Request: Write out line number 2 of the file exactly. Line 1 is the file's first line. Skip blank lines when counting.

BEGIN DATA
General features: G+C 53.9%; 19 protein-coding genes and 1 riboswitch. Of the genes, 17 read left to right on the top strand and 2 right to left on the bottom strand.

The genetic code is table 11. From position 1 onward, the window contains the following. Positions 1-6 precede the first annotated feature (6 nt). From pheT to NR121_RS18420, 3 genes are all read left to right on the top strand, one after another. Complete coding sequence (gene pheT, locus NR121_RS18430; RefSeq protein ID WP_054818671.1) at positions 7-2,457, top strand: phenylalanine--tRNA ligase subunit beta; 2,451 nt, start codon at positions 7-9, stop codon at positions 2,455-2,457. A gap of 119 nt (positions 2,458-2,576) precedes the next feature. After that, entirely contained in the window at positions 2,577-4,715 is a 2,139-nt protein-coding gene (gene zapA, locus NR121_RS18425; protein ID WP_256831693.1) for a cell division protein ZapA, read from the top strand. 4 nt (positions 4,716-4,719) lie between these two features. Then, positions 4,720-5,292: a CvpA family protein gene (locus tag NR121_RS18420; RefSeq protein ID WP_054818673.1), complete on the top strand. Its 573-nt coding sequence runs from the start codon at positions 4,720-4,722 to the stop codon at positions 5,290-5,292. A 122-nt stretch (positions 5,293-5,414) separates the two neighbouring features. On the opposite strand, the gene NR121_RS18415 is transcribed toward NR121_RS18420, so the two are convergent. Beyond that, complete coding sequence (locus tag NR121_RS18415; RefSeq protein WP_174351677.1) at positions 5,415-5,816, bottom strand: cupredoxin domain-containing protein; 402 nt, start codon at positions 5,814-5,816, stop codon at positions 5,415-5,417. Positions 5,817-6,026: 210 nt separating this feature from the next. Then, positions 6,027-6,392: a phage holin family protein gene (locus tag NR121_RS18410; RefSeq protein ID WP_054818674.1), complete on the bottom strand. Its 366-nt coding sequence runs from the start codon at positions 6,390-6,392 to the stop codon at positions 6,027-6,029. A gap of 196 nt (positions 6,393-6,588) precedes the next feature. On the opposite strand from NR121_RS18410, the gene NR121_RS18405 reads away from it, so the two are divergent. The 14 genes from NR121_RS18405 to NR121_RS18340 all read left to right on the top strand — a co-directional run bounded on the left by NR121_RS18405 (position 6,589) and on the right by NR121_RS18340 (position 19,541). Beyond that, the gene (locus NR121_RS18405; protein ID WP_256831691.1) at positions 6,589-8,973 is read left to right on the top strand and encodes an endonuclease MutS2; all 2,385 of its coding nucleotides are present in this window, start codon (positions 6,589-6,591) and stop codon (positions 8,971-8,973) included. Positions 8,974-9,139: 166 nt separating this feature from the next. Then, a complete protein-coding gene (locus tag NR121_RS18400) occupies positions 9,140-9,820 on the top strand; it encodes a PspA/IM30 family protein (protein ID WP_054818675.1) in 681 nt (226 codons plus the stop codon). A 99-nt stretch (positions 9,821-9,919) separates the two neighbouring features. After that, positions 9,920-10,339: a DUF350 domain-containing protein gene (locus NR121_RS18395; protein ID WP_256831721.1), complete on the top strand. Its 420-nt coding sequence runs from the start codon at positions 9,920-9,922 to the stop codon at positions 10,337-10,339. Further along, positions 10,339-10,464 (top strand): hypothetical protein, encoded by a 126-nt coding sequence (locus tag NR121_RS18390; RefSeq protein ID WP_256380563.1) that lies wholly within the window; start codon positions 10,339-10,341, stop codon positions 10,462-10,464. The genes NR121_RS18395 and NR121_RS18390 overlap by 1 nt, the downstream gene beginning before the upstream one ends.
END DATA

The genetic code is table 11. From position 1 onward, the window contains the following. Positions 1-6 precede the first annotated feature (6 nt). From pheT to NR121_RS18420, 3 genes are all read left to right on the top strand, one after another. Complete coding sequence (gene pheT, locus NR121_RS18430; RefSeq protein ID WP_054818671.1) at positions 7-2,457, top strand: phenylalanine--tRNA ligase subunit beta; 2,451 nt, start codon at positions 7-9, stop codon at positions 2,455-2,457. A gap of 119 nt (positions 2,458-2,576) precedes the next feature. After that, entirely contained in the window at positions 2,577-4,715 is a 2,139-nt protein-coding gene (gene zapA, locus NR121_RS18425; protein ID WP_256831693.1) for a cell division protein ZapA, read from the top strand. 4 nt (positions 4,716-4,719) lie between these two features. Then, positions 4,720-5,292: a CvpA family protein gene (locus tag NR121_RS18420; RefSeq protein ID WP_054818673.1), complete on the top strand. Its 573-nt coding sequence runs from the start codon at positions 4,720-4,722 to the stop codon at positions 5,290-5,292. A 122-nt stretch (positions 5,293-5,414) separates the two neighbouring features. On the opposite strand, the gene NR121_RS18415 is transcribed toward NR121_RS18420, so the two are convergent. Beyond that, complete coding sequence (locus tag NR121_RS18415; RefSeq protein WP_174351677.1) at positions 5,415-5,816, bottom strand: cupredoxin domain-containing protein; 402 nt, start codon at positions 5,814-5,816, stop codon at positions 5,415-5,417. Positions 5,817-6,026: 210 nt separating this feature from the next. Then, positions 6,027-6,392: a phage holin family protein gene (locus tag NR121_RS18410; RefSeq protein ID WP_054818674.1), complete on the bottom strand. Its 366-nt coding sequence runs from the start codon at positions 6,390-6,392 to the stop codon at positions 6,027-6,029. A gap of 196 nt (positions 6,393-6,588) precedes the next feature. On the opposite strand from NR121_RS18410, the gene NR121_RS18405 reads away from it, so the two are divergent. The 14 genes from NR121_RS18405 to NR121_RS18340 all read left to right on the top strand — a co-directional run bounded on the left by NR121_RS18405 (position 6,589) and on the right by NR121_RS18340 (position 19,541). Beyond that, the gene (locus NR121_RS18405; protein ID WP_256831691.1) at positions 6,589-8,973 is read left to right on the top strand and encodes an endonuclease MutS2; all 2,385 of its coding nucleotides are present in this window, start codon (positions 6,589-6,591) and stop codon (positions 8,971-8,973) included. Positions 8,974-9,139: 166 nt separating this feature from the next. Then, a complete protein-coding gene (locus tag NR121_RS18400) occupies positions 9,140-9,820 on the top strand; it encodes a PspA/IM30 family protein (protein ID WP_054818675.1) in 681 nt (226 codons plus the stop codon). A 99-nt stretch (positions 9,821-9,919) separates the two neighbouring features. After that, positions 9,920-10,339: a DUF350 domain-containing protein gene (locus NR121_RS18395; protein ID WP_256831721.1), complete on the top strand. Its 420-nt coding sequence runs from the start codon at positions 9,920-9,922 to the stop codon at positions 10,337-10,339. Further along, positions 10,339-10,464 (top strand): hypothetical protein, encoded by a 126-nt coding sequence (locus tag NR121_RS18390; RefSeq protein ID WP_256380563.1) that lies wholly within the window; start codon positions 10,339-10,341, stop codon positions 10,462-10,464. The genes NR121_RS18395 and NR121_RS18390 overlap by 1 nt, the downstream gene beginning before the upstream one ends.